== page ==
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Margaret Pilgrim

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    San Francisco

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  1. Margaret Pilgrim

    Vegetarian Fine Dining in Paris

    Maceo is a lovely room with friendly vegetarian options rather than afterthoughts.
  2. Margaret Pilgrim

    Fish and Chips with Simon

    No newsprint, but excellent quality fish and perfect fries at Woodhouse Fish Company in SF. I prefer the Polk Street kitchen to the Market Street one, but they are both good. Not the cheapest, but huge portions of really well prepared battered fish and super fries. http://www.woodhousefish.com/
  3. Margaret Pilgrim

    Fish and Chips with Simon

    Good grief! I hadn't thought of that place in decades. You'd carry you order home wrapped in newsprint. Good eating it was.
  4. Margaret Pilgrim

    Patisseries in Paris

    Here's a few to flame your fantasies: http://www.parispatisseries.com/
  5. Margaret Pilgrim

    DIY Rotisserie

    We do something similar. My husband cut one long side off a Farber grill so that food on the spit had more exposure to the radiant heat of the fireplace. We cover the motor with heavy duty foil, secure the meat (chicken or leg of lamb) on the spit andplace the grill in front of the fireplace coals. Absolutely fabulous results. You can play with the kinds of woods you use, such as peach or almond or use vine cuttings. Of course, you can buy these fireplace "roasting jacke", but as the OP suggests it's fun to "do it for free".
  6. Margaret Pilgrim

    The Ultimate Roast Chicken

    And it is hers that I think is the ultimate roast chicken. Fitting that something so simple yet so perfect would be her legacy.
  7. Margaret Pilgrim

    Duck press meals in Paris

    What Putty Man says. Here is the concept; http://jetcitygastrophysics.com/2011/11/23/nextparis-1906-at-home-caneton-rouennais-a-la-presse/
  8. Margaret Pilgrim

    Fried Polenta

    Elsie, I think you answered your own question. When things stick, it is usually because they have not formed enough bottom crust. A minute longer might give you releasable slices. I often take these fried slices, place them in a buttered baking dish, shingle fashion and sauce them: a drizzle of marinara sauce followed by a drizzle of bechemel. Shower with parmesan and back until hot and bubbly.
  9. I have no idea, but I will definitely "try this at home". Thanks for this lovely concept.
  10. Margaret Pilgrim

    Braising help needed

    Braises are my idiot-proof dinner party go-to. I brown large cuts (osso buco or lamb shanks) or smaller chunks of lamb or pork, less frequently beef, deglaze the pot (All Clad dutch oven) with appropriate wine, pile the meat on browned onions, garlic cloves, a bouquet garni, add appropriate broth almost to cover. Cover with a paper lid and put in a 275 to 300F oven for 3 to 5 hours, checking on doneness after 3. Always, always tender as love meat and ambrosial juices.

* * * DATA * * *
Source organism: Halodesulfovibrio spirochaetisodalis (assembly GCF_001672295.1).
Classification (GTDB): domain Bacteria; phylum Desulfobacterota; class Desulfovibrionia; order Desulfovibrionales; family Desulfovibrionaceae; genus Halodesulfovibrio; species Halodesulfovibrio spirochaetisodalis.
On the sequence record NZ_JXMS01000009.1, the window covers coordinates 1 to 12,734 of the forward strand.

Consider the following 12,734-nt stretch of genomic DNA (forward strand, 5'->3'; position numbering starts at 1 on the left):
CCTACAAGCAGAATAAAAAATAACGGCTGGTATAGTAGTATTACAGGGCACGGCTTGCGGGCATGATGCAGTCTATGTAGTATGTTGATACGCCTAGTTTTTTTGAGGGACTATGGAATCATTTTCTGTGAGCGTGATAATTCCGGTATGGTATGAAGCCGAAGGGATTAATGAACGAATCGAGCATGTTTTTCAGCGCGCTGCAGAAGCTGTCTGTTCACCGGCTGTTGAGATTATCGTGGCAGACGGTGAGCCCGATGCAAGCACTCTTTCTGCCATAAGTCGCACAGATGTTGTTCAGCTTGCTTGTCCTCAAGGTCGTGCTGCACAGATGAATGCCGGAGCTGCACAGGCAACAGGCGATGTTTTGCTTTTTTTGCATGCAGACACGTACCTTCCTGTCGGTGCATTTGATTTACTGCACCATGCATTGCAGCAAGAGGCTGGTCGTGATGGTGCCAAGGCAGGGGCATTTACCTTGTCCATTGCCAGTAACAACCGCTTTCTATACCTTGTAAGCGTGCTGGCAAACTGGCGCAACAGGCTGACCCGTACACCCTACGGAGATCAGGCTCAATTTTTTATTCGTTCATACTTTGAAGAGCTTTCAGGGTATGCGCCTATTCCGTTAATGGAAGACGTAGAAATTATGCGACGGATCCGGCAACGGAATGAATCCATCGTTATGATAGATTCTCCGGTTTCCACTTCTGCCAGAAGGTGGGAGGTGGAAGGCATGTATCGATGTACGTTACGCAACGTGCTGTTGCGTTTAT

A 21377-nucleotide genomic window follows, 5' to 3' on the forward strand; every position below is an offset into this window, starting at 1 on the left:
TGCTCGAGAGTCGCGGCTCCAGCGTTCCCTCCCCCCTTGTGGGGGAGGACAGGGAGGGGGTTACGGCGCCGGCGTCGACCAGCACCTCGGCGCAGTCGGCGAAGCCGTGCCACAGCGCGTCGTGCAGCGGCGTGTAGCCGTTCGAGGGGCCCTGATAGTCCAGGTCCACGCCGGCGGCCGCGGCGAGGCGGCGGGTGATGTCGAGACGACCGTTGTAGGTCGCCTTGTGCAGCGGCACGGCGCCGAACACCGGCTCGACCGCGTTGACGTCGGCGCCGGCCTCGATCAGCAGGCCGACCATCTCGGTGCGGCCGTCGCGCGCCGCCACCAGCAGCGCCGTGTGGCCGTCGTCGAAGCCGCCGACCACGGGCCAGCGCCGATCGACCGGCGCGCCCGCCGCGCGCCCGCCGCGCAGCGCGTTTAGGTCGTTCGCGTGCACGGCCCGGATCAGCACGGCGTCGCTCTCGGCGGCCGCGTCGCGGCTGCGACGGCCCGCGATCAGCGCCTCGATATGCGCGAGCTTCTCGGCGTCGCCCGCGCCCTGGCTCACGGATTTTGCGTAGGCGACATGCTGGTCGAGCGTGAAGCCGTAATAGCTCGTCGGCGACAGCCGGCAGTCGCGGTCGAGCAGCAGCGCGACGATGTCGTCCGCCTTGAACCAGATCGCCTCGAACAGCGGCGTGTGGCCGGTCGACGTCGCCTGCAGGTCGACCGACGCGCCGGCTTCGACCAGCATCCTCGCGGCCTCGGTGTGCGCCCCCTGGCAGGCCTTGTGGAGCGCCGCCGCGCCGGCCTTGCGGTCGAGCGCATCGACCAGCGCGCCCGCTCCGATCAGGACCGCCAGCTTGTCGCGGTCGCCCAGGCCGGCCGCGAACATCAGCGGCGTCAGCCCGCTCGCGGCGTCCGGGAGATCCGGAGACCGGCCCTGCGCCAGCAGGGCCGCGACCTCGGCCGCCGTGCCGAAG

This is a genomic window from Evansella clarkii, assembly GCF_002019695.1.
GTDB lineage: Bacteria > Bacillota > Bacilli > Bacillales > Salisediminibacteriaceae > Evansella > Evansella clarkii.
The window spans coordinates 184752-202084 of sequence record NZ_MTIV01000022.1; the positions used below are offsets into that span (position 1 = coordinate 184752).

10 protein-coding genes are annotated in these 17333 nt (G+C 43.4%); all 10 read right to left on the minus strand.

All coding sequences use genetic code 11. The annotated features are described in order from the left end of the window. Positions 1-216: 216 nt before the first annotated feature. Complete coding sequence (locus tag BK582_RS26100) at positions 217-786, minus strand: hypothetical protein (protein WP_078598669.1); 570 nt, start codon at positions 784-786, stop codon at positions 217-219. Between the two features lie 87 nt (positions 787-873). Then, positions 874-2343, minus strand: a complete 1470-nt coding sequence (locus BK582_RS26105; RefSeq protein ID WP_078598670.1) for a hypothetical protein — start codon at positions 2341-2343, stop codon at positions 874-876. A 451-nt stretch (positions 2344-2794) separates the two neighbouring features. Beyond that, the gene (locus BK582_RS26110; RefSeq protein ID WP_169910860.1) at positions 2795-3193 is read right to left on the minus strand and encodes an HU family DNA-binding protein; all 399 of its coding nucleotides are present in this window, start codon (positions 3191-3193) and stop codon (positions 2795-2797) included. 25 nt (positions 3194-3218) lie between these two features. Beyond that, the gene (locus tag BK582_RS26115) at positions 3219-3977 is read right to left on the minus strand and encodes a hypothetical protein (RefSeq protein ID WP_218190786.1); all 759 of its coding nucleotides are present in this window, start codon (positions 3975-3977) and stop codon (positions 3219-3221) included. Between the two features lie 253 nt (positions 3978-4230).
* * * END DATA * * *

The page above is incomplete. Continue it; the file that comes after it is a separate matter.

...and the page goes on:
11. Our gleanings so far this weekend: On my shopping list was baking soda, French working jars (the ones with the orange, red or green plastic lids and a double boiler large enough to hold dinner party quantities of mashed potatoes or polenta. Went to one estate sale where my husband unearthed 2 unopened boxes of arm and hammer with 2012 dates, a box of 12 working jars with 6 lids and a 2 qt Calphalon double boiler. Total price: $5.00. Raced to the car, yelling to husband, "Start the car, start the car!", channeling a local Ikea commercial in which the wife thinks they have mis-rung her purchases because her bill was so low.
  12. Heidi, It looks like a pickle or jam "caster" jar. These usually were in sets of two or three and were held in silver or pewter "hangers" .. Here's a page with a bunch, the style varied considerably, some open, many had lids. Castor jars usually had metal (silver plate, etc) lids and were not threaded. Threaded, in fact, is the operative descriptive word for this jar. I have seen them at French flea markets but have never asked their original use.
  13. Super find! And if you only paid $10, you should feel guilt for robbing a vendor with whom you have a relationship! Threaded glass is very perishable, so to find a piece that is intact is in itself a coup. It's a lovely piece. I don't want to hazard dating it, but I would warn against screwing and unscrewing it unnecessarily (as in show and tell) because the threads do chip. (I remember being severely scolded at a flea market in France when testing just such jars.) Enjoy your treasure!
  14. We received ours as a wedding gift in 1958. eta: this was in response to the manu date of the West Bend Penguin decorated aluminum ice bucket.
  15. Margaret Pilgrim

    Vanilla Beans: What Should I Look For?

    I would get them out of the little glass vials and into something hermetically sealed. What you are smelling is flavor escaping into the room!